John L. McMillan

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John Lanneau McMillan
Congressman John L. McMillan.jpg
Member of the U.S. House of Representatives
from South Carolina's 6th district
In office
January 3, 1939 – January 3, 1973
Preceded byElizabeth H. Gasque
Succeeded byEdward Lunn Young
Personal details
Born(1898-04-12)April 12, 1898
Mullins, South Carolina
DiedSeptember 3, 1979(1979-09-03) (aged 81)
Florence, South Carolina
Political partyDemocratic
Alma materUniversity of North Carolina
University of South Carolina
National University School of Law

John Lanneau "Johnny Mac" McMillan (April 12, 1898 – September 3, 1979) was a United States Representative from South Carolina. Born on a farm near Mullins, he was educated at Mullins High School, the University of North Carolina, as well as the University of South Carolina Law School and National Law School in Washington, D.C. He was selected to represent the United States Congress at the Interparliamentary Union in London in 1960, and in Tokyo in 1961.

McMillan was elected as a Democrat to the Seventy-sixth and to the sixteen succeeding Congresses, serving from January 3, 1939 to January 3, 1973; while in Congress he was chairman of the Committee on District of Columbia from 1945 to 1947, from 1949 to 1953, and from 1955 to 1973. He was a signatory to the 1956 Southern Manifesto that opposed the desegregation of public schools ordered by the Supreme Court in Brown v. Board of Education. When Walter Washington, the Mayor-Commissioner of the District of Columbia, sent his first budget to Congress in late 1967, McMillan responded by having a truckload of watermelons delivered to Washington's office.[1]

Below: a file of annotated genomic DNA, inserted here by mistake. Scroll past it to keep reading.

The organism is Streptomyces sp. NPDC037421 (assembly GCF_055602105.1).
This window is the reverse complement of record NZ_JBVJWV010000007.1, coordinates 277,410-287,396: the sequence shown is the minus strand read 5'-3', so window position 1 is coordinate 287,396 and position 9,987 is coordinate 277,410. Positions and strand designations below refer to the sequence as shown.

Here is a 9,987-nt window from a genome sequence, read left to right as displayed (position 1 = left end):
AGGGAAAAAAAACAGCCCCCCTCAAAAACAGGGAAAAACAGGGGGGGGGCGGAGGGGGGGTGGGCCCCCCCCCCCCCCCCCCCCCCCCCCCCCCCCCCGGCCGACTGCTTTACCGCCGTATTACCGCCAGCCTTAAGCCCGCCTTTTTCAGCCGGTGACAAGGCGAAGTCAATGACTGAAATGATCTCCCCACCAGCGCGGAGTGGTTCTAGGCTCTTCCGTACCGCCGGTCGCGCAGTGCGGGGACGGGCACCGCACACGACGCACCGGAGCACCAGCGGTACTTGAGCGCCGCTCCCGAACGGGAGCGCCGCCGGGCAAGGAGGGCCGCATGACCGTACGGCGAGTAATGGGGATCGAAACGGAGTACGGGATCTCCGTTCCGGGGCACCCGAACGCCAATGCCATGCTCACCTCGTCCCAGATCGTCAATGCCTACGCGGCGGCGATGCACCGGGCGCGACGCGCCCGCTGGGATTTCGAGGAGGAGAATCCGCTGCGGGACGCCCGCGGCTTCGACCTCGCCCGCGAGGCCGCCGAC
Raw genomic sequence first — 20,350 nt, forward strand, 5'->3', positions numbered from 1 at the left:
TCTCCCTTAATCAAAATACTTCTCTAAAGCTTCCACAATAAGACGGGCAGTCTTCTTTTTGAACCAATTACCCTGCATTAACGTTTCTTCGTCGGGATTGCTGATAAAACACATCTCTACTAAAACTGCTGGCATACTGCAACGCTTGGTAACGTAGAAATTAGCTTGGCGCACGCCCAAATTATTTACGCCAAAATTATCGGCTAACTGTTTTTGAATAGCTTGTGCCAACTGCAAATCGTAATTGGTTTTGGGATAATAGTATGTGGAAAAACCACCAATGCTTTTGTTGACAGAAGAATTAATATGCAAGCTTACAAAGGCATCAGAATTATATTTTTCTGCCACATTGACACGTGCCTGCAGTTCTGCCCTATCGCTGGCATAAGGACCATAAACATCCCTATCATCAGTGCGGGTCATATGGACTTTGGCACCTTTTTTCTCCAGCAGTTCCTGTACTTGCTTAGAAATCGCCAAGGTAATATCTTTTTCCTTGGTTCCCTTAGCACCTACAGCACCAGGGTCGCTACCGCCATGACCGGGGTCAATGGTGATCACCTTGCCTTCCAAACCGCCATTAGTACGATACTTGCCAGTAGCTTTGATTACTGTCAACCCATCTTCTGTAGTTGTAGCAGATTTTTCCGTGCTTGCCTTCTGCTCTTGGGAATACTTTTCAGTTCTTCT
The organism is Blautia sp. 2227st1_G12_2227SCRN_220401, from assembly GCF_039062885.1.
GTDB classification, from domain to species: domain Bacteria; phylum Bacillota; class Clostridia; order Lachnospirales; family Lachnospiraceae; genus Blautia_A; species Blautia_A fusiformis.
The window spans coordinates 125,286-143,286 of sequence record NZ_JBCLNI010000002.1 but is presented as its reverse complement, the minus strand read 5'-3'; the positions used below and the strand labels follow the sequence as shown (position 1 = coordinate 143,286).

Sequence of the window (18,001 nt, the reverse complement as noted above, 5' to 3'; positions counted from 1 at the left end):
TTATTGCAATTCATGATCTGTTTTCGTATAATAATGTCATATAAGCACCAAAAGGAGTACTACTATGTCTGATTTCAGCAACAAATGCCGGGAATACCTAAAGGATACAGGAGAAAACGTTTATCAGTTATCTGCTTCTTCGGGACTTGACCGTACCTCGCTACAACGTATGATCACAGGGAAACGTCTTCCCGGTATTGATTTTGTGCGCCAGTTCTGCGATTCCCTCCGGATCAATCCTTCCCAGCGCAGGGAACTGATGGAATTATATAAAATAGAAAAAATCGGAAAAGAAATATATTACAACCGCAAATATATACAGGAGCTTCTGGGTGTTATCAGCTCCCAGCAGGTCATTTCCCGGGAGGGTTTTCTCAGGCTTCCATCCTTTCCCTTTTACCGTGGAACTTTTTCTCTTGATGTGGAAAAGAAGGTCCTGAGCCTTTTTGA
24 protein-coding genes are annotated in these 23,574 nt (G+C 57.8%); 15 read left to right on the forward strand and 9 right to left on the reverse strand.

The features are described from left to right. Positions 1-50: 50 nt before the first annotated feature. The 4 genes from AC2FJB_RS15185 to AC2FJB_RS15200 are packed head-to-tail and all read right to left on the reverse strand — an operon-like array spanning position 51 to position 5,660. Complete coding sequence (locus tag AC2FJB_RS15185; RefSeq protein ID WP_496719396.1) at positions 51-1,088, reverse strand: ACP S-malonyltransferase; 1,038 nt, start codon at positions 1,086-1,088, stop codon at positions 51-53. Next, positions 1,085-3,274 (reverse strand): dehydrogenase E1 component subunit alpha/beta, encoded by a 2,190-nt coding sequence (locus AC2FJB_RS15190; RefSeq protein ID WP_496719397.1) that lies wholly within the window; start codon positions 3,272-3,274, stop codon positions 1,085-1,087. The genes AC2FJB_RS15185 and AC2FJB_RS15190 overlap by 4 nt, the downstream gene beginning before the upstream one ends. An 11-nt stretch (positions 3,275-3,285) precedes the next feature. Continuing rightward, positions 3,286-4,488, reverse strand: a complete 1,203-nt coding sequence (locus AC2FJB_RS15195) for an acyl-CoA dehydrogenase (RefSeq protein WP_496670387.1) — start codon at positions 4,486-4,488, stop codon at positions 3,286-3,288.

McMillan was defeated in the 1972 Democratic primary by a considerably more liberal Democrat, State Representative John Jenrette. McMillan blamed black voters, charging that "The colored people were bought out."[2]

He is still the longest-serving congressman in South Carolina's history, and only Strom Thurmond and Ernest Hollings represented the state longer at the federal level.

He resided in Florence, South Carolina, where he died in 1979; interment was in the McMillan family cemetery, Mullins.


  • United States Congress. "John L. McMillan (id: M000568)". Biographical Directory of the United States Congress.
  1. ^ Harry S. Jaffe and Tom Sherwood. Dream City: Race, Power, and the Decline of Washington D.C. Simon & Schuster, 1994, p.62
  2. ^ "This is D.C. statehood's only way forward". Washington Post.
U.S. House of Representatives
Preceded by
Elizabeth H. Gasque
Member of the U.S. House of Representatives
from South Carolina's 6th congressional district

Succeeded by
Edward Lunn Young